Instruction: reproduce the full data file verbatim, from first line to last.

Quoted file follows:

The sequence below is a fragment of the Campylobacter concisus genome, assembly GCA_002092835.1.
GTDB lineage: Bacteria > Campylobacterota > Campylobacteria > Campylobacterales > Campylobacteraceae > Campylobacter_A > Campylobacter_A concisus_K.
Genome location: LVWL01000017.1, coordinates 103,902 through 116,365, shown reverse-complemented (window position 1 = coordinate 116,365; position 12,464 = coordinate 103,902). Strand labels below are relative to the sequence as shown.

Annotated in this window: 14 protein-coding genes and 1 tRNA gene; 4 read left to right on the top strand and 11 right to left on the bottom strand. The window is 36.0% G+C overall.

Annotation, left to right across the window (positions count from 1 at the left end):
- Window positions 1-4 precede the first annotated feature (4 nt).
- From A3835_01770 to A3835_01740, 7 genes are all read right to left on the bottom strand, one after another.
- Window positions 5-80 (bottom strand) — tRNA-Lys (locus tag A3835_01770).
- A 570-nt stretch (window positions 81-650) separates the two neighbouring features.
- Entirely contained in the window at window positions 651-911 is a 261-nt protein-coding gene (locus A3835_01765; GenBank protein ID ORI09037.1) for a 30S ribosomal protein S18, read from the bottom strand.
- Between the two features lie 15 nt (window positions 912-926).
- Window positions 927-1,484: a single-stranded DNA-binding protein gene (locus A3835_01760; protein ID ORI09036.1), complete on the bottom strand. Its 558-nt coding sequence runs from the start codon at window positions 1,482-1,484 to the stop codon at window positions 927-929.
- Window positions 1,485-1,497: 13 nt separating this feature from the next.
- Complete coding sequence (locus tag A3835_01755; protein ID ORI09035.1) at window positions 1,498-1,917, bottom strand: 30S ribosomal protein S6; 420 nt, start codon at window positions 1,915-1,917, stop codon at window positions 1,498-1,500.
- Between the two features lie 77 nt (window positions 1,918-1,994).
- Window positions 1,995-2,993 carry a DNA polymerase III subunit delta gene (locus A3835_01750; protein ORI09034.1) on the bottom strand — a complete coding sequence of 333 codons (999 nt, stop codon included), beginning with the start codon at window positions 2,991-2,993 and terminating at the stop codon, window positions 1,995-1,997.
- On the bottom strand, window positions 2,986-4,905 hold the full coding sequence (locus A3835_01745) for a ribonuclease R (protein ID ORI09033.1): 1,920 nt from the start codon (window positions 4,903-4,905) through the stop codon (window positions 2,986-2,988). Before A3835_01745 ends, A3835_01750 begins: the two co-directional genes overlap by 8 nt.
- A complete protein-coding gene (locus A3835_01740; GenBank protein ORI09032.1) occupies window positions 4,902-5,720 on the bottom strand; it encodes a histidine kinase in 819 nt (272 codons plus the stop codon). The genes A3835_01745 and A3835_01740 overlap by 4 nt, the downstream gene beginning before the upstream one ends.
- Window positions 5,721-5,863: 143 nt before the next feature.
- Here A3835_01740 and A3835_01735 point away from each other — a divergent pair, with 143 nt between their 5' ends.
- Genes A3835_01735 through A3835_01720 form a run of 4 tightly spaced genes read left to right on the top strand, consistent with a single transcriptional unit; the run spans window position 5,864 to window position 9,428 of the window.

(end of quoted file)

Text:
The sequence below is a fragment of the Campylobacter concisus genome, assembly GCA_002092835.1.
GTDB lineage: Bacteria > Campylobacterota > Campylobacteria > Campylobacterales > Campylobacteraceae > Campylobacter_A > Campylobacter_A concisus_K.
Genome location: LVWL01000017.1, coordinates 103,902 through 116,365, shown reverse-complemented (window position 1 = coordinate 116,365; position 12,464 = coordinate 103,902). Strand labels below are relative to the sequence as shown.

Annotated in this window: 14 protein-coding genes and 1 tRNA gene; 4 read left to right on the top strand and 11 right to left on the bottom strand. The window is 36.0% G+C overall.

Annotation, left to right across the window (positions count from 1 at the left end):
- Window positions 1-4 precede the first annotated feature (4 nt).
- From A3835_01770 to A3835_01740, 7 genes are all read right to left on the bottom strand, one after another.
- Window positions 5-80 (bottom strand) — tRNA-Lys (locus tag A3835_01770).
- A 570-nt stretch (window positions 81-650) separates the two neighbouring features.
- Entirely contained in the window at window positions 651-911 is a 261-nt protein-coding gene (locus A3835_01765; GenBank protein ID ORI09037.1) for a 30S ribosomal protein S18, read from the bottom strand.
- Between the two features lie 15 nt (window positions 912-926).
- Window positions 927-1,484: a single-stranded DNA-binding protein gene (locus A3835_01760; protein ID ORI09036.1), complete on the bottom strand. Its 558-nt coding sequence runs from the start codon at window positions 1,482-1,484 to the stop codon at window positions 927-929.
- Window positions 1,485-1,497: 13 nt separating this feature from the next.
- Complete coding sequence (locus tag A3835_01755; protein ID ORI09035.1) at window positions 1,498-1,917, bottom strand: 30S ribosomal protein S6; 420 nt, start codon at window positions 1,915-1,917, stop codon at window positions 1,498-1,500.
- Between the two features lie 77 nt (window positions 1,918-1,994).
- Window positions 1,995-2,993 carry a DNA polymerase III subunit delta gene (locus A3835_01750; protein ORI09034.1) on the bottom strand — a complete coding sequence of 333 codons (999 nt, stop codon included), beginning with the start codon at window positions 2,991-2,993 and terminating at the stop codon, window positions 1,995-1,997.
- On the bottom strand, window positions 2,986-4,905 hold the full coding sequence (locus A3835_01745) for a ribonuclease R (protein ID ORI09033.1): 1,920 nt from the start codon (window positions 4,903-4,905) through the stop codon (window positions 2,986-2,988). Before A3835_01745 ends, A3835_01750 begins: the two co-directional genes overlap by 8 nt.
- A complete protein-coding gene (locus A3835_01740; GenBank protein ORI09032.1) occupies window positions 4,902-5,720 on the bottom strand; it encodes a histidine kinase in 819 nt (272 codons plus the stop codon). The genes A3835_01745 and A3835_01740 overlap by 4 nt, the downstream gene beginning before the upstream one ends.
- Window positions 5,721-5,863: 143 nt before the next feature.
- Here A3835_01740 and A3835_01735 point away from each other — a divergent pair, with 143 nt between their 5' ends.
- Genes A3835_01735 through A3835_01720 form a run of 4 tightly spaced genes read left to right on the top strand, consistent with a single transcriptional unit; the run spans window position 5,864 to window position 9,428 of the window.